A child's background and prior experiences can contribute to increased risk of reading problems. However, the are four factors that hinder reading development regardless of a child's background. Find out what they are in this brief overview.

By: Christopher Essex (1997)
Creative writing plays an important role in a child's literacy development. This article makes suggestions for the instruction and evaluation of children's stories.

By: Carl B. Smith (1997)
From webbing to semantic feature analysis, this article describes strategies for teaching vocabulary that replace memorizing definitions with building concepts.

By: G. Reid Lyon (1997)
Learning how to read requires several complex accomplishments. Read about the challenges children face as they learn how sounds are connected to print, as they develop fluency, and as they learn to construct meaning from print.

By: Derry Koralek, Ray Collins (1997)
Play is the work of children – through play and interaction, children learn how to talk, listen, read, and write. Read about typical behaviors of emergent and beginning readers, and how each of these behaviors relate to reading and writing.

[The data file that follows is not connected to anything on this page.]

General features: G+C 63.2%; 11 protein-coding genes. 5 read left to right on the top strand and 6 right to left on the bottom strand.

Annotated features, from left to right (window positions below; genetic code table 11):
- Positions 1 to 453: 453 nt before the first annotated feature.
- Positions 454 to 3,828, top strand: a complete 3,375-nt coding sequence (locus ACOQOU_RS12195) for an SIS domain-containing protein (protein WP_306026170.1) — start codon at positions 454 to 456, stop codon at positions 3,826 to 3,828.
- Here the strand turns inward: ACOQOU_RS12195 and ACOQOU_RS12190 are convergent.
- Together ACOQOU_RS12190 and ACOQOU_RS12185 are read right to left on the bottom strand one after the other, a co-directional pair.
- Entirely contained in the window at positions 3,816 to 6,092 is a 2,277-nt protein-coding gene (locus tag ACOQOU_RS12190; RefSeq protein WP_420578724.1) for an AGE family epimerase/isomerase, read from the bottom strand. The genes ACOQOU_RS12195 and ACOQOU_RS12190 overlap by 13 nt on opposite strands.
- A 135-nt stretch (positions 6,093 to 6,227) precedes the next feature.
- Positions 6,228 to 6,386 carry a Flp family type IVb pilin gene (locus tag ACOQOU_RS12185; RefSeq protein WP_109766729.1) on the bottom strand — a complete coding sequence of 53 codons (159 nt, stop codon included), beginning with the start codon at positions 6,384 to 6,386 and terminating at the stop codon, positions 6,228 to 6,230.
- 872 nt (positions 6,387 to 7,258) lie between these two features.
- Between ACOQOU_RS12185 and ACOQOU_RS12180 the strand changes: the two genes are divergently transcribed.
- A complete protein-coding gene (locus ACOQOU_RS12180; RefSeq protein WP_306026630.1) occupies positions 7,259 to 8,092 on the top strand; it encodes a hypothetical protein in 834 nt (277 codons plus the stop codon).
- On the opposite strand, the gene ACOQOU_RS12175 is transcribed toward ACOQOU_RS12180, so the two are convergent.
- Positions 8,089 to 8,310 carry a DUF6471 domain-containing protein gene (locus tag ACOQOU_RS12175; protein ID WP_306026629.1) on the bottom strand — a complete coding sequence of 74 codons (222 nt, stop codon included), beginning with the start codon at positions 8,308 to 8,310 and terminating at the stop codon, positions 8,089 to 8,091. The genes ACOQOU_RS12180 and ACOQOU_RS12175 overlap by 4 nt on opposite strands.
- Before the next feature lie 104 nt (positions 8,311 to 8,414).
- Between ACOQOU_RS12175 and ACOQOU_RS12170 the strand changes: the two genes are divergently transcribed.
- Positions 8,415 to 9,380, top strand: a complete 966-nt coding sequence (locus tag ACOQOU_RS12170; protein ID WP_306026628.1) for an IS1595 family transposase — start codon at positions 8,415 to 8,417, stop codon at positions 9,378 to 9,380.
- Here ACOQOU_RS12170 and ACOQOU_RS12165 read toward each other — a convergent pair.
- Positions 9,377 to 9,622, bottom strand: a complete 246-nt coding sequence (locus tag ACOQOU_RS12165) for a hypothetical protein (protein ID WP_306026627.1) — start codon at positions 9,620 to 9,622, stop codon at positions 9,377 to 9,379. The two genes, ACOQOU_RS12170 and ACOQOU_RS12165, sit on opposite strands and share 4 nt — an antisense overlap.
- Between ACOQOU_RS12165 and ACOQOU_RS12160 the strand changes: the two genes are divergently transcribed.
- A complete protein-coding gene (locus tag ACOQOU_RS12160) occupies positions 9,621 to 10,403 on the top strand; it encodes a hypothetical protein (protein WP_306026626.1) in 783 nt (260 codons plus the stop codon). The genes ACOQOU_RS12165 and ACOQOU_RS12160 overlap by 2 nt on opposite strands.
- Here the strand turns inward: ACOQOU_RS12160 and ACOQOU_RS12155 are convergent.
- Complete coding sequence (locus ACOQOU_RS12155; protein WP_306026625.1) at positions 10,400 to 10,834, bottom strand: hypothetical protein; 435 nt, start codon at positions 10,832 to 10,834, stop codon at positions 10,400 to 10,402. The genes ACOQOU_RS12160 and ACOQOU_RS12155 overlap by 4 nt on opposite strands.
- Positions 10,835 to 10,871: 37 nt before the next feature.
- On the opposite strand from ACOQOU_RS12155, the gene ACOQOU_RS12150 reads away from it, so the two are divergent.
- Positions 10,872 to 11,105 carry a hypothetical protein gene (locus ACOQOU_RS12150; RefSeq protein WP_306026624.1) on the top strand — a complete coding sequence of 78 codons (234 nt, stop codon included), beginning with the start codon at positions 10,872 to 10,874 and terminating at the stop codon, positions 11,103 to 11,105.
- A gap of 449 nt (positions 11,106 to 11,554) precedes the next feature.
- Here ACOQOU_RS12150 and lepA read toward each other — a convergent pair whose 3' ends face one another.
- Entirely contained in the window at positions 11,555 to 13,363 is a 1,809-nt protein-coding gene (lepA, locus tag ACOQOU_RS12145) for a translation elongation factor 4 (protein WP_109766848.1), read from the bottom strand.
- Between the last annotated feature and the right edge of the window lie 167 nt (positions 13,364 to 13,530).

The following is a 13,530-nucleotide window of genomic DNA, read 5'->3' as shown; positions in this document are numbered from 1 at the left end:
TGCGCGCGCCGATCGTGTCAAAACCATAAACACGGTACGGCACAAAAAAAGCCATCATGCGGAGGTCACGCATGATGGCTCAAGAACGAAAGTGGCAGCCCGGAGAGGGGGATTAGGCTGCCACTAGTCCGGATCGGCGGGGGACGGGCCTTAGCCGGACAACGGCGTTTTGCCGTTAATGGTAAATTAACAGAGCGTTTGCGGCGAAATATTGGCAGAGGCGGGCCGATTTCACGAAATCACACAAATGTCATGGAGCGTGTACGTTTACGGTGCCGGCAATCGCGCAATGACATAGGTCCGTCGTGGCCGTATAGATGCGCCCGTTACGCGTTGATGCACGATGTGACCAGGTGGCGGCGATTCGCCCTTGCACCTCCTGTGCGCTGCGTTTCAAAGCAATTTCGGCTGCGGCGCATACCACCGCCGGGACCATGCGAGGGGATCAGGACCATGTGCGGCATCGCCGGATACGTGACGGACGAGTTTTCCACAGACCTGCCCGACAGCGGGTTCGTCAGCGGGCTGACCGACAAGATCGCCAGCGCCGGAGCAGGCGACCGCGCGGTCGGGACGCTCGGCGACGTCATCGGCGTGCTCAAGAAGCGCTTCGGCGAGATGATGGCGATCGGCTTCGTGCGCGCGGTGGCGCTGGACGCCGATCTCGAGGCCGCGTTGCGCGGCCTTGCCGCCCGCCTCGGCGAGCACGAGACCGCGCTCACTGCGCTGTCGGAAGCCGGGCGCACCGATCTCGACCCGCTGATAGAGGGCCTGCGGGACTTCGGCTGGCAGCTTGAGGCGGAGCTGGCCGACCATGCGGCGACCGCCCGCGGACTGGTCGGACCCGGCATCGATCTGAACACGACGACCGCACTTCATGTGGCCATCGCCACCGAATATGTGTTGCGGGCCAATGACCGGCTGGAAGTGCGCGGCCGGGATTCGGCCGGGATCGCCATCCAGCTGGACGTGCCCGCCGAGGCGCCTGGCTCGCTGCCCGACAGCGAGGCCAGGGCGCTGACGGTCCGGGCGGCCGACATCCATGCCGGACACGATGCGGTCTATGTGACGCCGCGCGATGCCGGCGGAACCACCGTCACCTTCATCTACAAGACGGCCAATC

By: Derry Koralek (1996)
Learn how children develop oral language skills through interactions with their caregivers and families by reading sample conversations with babies.

By: Texas Education Agency (1996)
Effective school reading programs in schools share certain characteristics, from sound methods and materials to quality professional development and administrative practices. Learn about eight features of research-based school reading programs.

By: Wendy Schwartz (1996)
This article provides tips parents can use to find a high quality program for their children.

By: Texas Education Agency (1996)
Preschoolers who are getting ready to read expand their knowledge of the building blocks of oral and written language, and their use and appreciation of language. Learn activities parents can use at home to support children's growth in each of these areas.

By: Texas Education Agency (1996)
Preschoolers who are getting ready to read expand their knowledge of the building blocks of oral and written language, and their use and appreciation of language. Learn activities parents can use at home to support children's growth in each of these areas.

By: Texas Education Agency (1996)
Preschoolers who are getting ready to read expand their knowledge of the building blocks of oral and written language, and their use and appreciation of language. Learn activities parents can use at home to support children's growth in each of these areas.

By: Texas Education Agency (1996)